Roaming the Middle East

I’m taking you back to the Middle East between Jerusalem and Petra, Jordan.

When you find yourself walking on the streets where Jesus himself once was and you happen to capture a moment in the midst of the perfect lighting……….

me in jersulaem


Literally the best Hummus you will ever eat in your life can be found in Jerusalem.

We spent a day touring around Jerusalem and then headed off to Petra, Jordan. On a guided tour, which I highly recommend. You get to relax and let the magic surrounding you take full effect so you can commit it to memory more quickly.

petra welcome sign

Jerash, Jordan

Me in Petra Jordan

Here is a bit of History on this Ancient City:

Jerash is the site of the ruins of the Greco-Roman city of Gerasa, also referred to as Antioch on the Golden River. Ancient Greek inscriptions from the city as well as literary sources from both Iamblichus and theEtymologicum Magnum support that the city was founded by Alexander the Great or his general Perdiccas, who settled aged Macedonian soldiers there (γῆρας – gēras means “old age” in Ancient Greek). This took place during the spring of 331 BC, when Alexander left Egypt, crossed Syria and then went to Mesopotamia. It is sometimes misleadingly referred to as the “Pompeii of the Middle East or Asia”, referring to its size, extent of excavation and level of preservation (though Jerash was never buried by a volcano). Jerash is considered one of the most important and best preserved Roman cities in the Near East. It was a city of theDecapolis.

Recent excavations show that Jerash was already inhabited during the Bronze Age (3200 BC – 1200 BC). After the Roman conquest in 63 BC, Jerash and the land surrounding it were annexed by the Roman province of Syria, and later joined the Decapolis cities. In AD 90, Jerash was absorbed into the Roman province of Arabia, which included the city of Philadelphia (modern day Amman). The Romans ensured security and peace in this area, which enabled its people to devote their efforts and time to economic development and encouraged civic building activity.

In the second half of the 1st century AD, the city of Jerash achieved great prosperity. In AD 106, the Emperor Trajan constructed roads throughout the province, and more trade came to Jerash. The EmperorHadrian visited Jerash in AD 129-130. The triumphal arch (or Arch of Hadrian) was built to celebrate his visit. A remarkable Latin inscription records a religious dedication set up by members of the imperial mounted bodyguard wintering there.

The city finally reached a size of about 800,000 square meters within its walls. The Persian invasion in AD 614 caused the rapid decline of Jerash. However, the city continued to flourish during the Umayyad Period, as shown by recent excavations. In AD 749, a major earthquake destroyed much of Jerash and its surroundings. During the period of the Crusades, some of the monuments were converted to fortresses, including the Temple of Artemis. Small settlements continued in Jerash during the Ayyubid, Mamluk Sultanate, and Ottoman periods. Excavation and restoration of Jerash has been almost continuous since the 1920s.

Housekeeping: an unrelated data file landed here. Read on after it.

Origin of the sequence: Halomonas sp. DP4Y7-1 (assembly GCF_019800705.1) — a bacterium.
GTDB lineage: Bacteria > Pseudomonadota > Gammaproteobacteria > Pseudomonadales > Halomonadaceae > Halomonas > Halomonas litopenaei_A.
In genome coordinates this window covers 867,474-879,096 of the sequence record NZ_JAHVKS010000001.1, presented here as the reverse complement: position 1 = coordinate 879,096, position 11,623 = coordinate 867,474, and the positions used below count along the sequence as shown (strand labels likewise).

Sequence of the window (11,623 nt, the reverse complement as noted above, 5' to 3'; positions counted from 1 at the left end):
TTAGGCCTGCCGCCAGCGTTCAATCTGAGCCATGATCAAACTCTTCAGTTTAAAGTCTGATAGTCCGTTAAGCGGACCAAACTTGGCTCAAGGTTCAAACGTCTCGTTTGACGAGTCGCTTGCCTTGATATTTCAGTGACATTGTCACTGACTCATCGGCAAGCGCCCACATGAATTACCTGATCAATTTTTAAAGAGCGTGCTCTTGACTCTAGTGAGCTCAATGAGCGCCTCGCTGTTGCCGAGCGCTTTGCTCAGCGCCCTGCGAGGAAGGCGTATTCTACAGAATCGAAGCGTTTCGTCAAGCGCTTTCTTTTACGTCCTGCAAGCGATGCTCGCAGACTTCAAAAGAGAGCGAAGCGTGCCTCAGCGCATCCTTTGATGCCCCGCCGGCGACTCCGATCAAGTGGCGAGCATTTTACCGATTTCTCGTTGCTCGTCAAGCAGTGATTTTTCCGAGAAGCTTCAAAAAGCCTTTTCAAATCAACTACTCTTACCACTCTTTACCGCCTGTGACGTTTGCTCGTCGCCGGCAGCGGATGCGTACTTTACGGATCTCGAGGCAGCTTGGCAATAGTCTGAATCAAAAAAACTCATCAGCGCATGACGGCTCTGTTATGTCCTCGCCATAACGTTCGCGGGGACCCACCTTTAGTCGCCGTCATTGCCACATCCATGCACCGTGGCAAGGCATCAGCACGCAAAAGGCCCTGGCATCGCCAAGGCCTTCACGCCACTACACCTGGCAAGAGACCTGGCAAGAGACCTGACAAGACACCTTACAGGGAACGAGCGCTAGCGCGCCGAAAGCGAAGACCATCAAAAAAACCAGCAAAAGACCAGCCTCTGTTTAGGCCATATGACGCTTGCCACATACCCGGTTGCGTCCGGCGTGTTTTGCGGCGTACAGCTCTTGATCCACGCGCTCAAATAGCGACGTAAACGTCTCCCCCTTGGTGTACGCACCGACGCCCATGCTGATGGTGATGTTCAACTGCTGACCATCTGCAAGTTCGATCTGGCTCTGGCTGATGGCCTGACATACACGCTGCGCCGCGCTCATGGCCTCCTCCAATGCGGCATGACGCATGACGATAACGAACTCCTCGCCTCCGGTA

petra rome

Welcome to Petra

also known in the Indiana Jones Movie, as the Lost City

entering in the lost city Not the best look because we were overheated and walking a ton but this place was worth  it.

camel smiling in petra jordan

petra the lost city

The site remained unknown to the western world until 1812, when it was introduced by Swiss explorer Johann Ludwig Burckhardt. It was described as “a rose-red city half as old as time” in a Newdigate Prize-winning poem by John William Burgon. UNESCO has described it as “one of the most precious cultural properties of man’s cultural heritage”.Petra was named amongst the New 7 Wonders of the World in 2007 and was also chosen by the Smithsonian Magazine as one of the “28 Places to See Before You Die”.

Me again:

Our Tour Guide had us look down before we turned the corner to see the magnificent work of art, literally carved out of sand into the mountain. Fun fact: They built from the top down as opposed to the ground up. Camels greet you as you enter into this amazing secluded area. Tourists all about snapping photos, donkey’s are chauffeuring people around, me bursting out saying, “isn’t that animal abuse”. My Italian friend saying to me, that is so American of you to say. The sun beating down on you as you walk everywhere but it’s worth it. Your literally in the middle of no where, and just in complete amazement that a group of people worked this hard and knew that one day the world would witness and have you remember who lived, worked and loved here.


Dead sea pic

When we finished with Petra we headed back to Jerusalem and woke up for a sunrise tour of Masada Read here for the full description  , which over looks the Dead Sea. It was a great way to end the trip. Israel is absolutely amazing in every way. To think I only read of this place in the Bible as a little girl and thought it was so far away and to see it with my own eyes is truly an experience I’ll never forget.


Thanks for stopping by! I hope you all are having a wonderful week!





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